I’ve worked on many interesting projects over the years, mainly related to planes, trains and automobiles, and the machines that help build them. But something recently came along which was obviously very different, yet contained many of the same challenges typically faced in “mainstream” engineering. 

Anouk Wipprecht is a Dutch designer, engineer, and innovator working in the emerging field of FashionTech, the melding of fashion and technology. I was first introduced to Anouk in 2021 when Onshape sponsored the Battlebots Team Ghost Raptor, of which she was a member.

She shared with us an idea for a unique project she wanted to design in Onshape and 3D print through HP’s new Jet Fusion 5420W 3D printing solution

FashionTech Dress Reads the Wearer’s Mood

robotic courtureThe finished product. (Courtesy images: Anouk Wipprecht)

The concept was a one-of-a-kind FashionTech dress containing a neck piece with six small round screens that branched out from the center. The dress would measure the person’s emotional data over electroencephalogram (EEG) and the screens would generate visualizations controlled by subconscious signals from the wearer’s brain. 

These signals would be picked up using a new cutting-edge EEG sensor that forms a wearable brain-computer interface. The interface uses machine learning techniques to determine the mental workload of the wearer, which is then reflected in real-time on the six circular displays extending from the dress’s sculpted neckpiece. As the wearer’s mental workload increases, each display shows an iris and pupil dilating wider and wider. 

The EEG sensor is a four-channel “Brain Computer Interface” (BCI) headset that Anouk and neurotech company g.tec developed together. The head-mounted brain interface needs to be trained for two minutes, allowing the machine-learning software to adapt to the wearer. After that, the person can walk around and do tasks that affect the signal load, and thus the visualizations. Not just FashionTech, but NeuroTech Fashion!

The design intended to create a technology-based dialogue between the body and the surroundings of the wearer using fashion as a new kind of interface. In this instance, not just a digital twin, but a digital first-person!

I had the pleasure of helping throughout the design process and wanted to share some of the experiences, design techniques, and unique Onshape features we utilized along the way.

Designing FashionTech with Cloud-Native CAD

As the only truly cloud-native and full-featured product design platform, Onshape is the perfect tool for innovators and designers to realize their creative projects. It’s the CAD for fashion design.

Here are six techniques used throughout the development process: 

1. Mixed modeling was key when designing this piece. The project started with an existing mesh model that was imported as an OBJ file. Onshape recognizes these mesh parts just like any other part you might create natively. I was able to use the imported meshes in Part Studios, performing a multitude of regular feature-based editing operations like extrude, Boolean subtract, split part, and so on to turn the original design into something new. These highly modified parts could then be used in assemblies, drawings, renderings, simulations, and more.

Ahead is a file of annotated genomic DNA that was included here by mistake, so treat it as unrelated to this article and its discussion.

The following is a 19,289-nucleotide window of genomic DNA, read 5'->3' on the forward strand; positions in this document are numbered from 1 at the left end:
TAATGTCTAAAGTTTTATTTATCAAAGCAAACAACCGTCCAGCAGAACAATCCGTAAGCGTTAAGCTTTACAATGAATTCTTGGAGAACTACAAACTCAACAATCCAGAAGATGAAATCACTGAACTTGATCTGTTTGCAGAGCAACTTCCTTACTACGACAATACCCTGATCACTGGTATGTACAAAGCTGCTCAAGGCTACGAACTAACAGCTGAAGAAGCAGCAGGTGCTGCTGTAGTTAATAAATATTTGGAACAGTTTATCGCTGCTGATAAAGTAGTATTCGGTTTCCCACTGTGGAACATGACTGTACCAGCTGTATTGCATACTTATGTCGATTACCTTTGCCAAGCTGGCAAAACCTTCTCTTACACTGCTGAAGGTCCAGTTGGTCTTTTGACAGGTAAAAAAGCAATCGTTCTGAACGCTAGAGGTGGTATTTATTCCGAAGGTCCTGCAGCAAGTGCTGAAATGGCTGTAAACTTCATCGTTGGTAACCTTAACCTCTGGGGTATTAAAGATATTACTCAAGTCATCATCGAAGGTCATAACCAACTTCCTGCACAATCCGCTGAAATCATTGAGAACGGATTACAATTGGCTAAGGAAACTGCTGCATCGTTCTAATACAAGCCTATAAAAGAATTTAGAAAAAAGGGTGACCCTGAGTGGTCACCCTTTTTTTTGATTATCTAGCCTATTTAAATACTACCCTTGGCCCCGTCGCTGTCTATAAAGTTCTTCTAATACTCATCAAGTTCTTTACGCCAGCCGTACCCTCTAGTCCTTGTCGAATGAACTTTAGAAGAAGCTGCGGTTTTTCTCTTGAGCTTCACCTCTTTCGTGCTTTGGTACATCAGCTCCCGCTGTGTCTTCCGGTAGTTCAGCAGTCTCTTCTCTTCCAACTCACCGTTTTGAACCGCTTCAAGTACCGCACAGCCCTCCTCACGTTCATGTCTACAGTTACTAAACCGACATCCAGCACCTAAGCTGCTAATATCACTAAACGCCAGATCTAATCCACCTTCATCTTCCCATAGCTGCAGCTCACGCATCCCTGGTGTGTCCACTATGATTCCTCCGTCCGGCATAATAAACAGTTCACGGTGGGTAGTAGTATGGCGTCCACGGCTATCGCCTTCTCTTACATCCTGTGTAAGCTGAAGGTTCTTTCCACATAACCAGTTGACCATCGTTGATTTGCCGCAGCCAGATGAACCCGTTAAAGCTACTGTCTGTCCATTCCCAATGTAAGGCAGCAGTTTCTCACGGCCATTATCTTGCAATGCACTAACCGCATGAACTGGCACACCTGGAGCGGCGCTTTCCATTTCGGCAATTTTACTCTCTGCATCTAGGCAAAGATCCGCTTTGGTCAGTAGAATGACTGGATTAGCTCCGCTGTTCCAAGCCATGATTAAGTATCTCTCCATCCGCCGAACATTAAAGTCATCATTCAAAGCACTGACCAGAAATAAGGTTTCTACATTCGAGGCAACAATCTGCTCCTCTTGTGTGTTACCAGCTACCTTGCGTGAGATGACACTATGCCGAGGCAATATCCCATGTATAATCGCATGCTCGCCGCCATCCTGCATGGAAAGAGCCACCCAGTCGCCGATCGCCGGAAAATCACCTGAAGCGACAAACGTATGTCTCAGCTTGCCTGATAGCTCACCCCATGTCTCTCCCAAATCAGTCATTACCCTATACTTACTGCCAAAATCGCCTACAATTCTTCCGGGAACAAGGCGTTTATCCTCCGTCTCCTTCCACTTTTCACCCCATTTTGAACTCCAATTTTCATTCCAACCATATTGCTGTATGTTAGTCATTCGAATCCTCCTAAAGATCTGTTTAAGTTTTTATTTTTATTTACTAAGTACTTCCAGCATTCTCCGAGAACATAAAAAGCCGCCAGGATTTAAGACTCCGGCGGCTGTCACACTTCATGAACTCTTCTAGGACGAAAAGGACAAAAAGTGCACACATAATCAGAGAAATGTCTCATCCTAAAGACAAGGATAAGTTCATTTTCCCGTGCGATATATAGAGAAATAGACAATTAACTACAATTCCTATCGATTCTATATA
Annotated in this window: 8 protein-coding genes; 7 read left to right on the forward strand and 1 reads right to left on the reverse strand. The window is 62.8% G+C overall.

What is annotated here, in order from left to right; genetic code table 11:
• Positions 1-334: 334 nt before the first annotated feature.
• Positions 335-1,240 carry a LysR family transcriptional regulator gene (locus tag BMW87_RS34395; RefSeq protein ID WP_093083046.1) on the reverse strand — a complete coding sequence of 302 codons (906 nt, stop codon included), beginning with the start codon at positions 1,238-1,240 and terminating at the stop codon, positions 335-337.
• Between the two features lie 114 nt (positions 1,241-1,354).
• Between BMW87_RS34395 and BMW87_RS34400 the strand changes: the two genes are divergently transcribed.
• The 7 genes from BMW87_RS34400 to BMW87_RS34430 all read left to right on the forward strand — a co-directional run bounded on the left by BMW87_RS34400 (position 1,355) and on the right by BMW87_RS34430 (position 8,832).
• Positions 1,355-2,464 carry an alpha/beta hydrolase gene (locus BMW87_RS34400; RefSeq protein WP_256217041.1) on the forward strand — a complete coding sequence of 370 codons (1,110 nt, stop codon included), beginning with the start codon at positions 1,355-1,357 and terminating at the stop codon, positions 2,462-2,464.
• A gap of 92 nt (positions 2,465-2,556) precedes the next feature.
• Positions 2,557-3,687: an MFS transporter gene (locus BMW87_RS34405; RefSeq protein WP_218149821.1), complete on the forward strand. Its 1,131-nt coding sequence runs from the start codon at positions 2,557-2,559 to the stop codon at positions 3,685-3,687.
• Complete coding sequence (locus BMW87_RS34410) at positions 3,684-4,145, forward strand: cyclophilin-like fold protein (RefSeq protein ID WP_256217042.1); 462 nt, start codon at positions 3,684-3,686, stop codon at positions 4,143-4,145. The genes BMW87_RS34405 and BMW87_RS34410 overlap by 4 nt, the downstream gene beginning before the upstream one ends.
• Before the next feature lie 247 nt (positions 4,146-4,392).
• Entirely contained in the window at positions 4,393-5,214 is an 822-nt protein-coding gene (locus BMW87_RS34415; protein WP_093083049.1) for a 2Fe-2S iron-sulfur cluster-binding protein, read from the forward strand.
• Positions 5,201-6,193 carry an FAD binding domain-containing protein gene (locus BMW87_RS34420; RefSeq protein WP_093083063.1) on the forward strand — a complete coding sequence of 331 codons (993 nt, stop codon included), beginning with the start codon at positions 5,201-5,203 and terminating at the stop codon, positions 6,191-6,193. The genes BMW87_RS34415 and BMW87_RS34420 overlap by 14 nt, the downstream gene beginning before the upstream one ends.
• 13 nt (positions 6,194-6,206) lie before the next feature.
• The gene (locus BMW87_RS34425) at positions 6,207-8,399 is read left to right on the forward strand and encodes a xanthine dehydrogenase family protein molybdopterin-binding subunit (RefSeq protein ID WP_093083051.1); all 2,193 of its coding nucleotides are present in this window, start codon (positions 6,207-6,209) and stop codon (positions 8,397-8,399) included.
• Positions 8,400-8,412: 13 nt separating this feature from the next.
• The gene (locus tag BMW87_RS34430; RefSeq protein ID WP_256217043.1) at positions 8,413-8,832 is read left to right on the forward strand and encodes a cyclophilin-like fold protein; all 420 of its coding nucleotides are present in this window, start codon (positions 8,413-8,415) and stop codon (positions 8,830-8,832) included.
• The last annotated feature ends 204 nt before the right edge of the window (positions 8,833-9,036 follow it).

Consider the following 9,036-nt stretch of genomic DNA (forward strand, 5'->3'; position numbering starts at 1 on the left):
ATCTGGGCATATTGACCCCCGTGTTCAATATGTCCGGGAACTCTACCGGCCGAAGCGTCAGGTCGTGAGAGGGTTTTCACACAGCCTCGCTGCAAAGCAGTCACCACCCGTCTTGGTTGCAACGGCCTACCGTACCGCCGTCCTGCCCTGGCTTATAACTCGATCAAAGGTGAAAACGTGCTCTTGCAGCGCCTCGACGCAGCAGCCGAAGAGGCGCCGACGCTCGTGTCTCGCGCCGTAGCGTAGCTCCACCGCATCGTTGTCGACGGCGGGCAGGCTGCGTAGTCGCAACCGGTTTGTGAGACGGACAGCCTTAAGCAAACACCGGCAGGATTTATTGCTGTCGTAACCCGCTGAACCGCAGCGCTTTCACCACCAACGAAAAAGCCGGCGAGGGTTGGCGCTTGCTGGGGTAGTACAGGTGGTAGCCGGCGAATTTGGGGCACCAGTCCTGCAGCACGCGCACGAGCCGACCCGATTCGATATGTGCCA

Mesh in OnshapeA close-up of the mesh with some modifications for connection sockets being performed with an extrude feature.

2. We also used our generative design proof of concept to redesign the back of the six screen-holders. After seeing mockups of the initial smooth design, we were inspired to add some additional detail, so we used a generative algorithm to create a unique pattern in the geometry. By illuminating the screen’s interior using a ring of LEDs mounted to the back of the PCB, the aim was to cast some unique shadows and highlights on the surroundings. A close-up of the screen holder is shown below. 


3. To test how the new generative pattern would look in a real environment, I rendered the assembly in Onshape’s Render Studio. In fact, I used realistic rendering capabilities as a design tool to better understand how the shadows would change, how the LED lights would look on a human, how different levels of translucency of the materials would look, and what the overall effect would be with different colors. Seeing the product in the virtual space helped us perfect and iterate the design. 

“It was fun to play with the render capabilities in Onshape,” Anouk said about the render results, shown below. “It helped us understand the look and feel of possible embedded light/LED and the reflections back on the body and the space around it. It added more drama this way that we could investigate from the digital side before having to engineer it and explore it in real life.”

 The dress rendered to show different colors

4. There were multiple Raspberry Pi Zero Ws, Hyperpixel screens, LED rings, and other commercial off-the-shelf components that needed to be integrated into the piece. We relied on in-context design to reference and build around the pieces. During the course of the project, Anouk decided to switch screens from her original specification of OLED screens to a bigger and brighter HyperPixel 2.1 screen, but fortunately, this type of late-stage design change was easily managed and incorporated. I have a name for this aspect of Onshape: “Fearless Design” — you are always ready to embrace changes, pivots, and new directions, without fear of losing work or stifling you or your team’s creativity.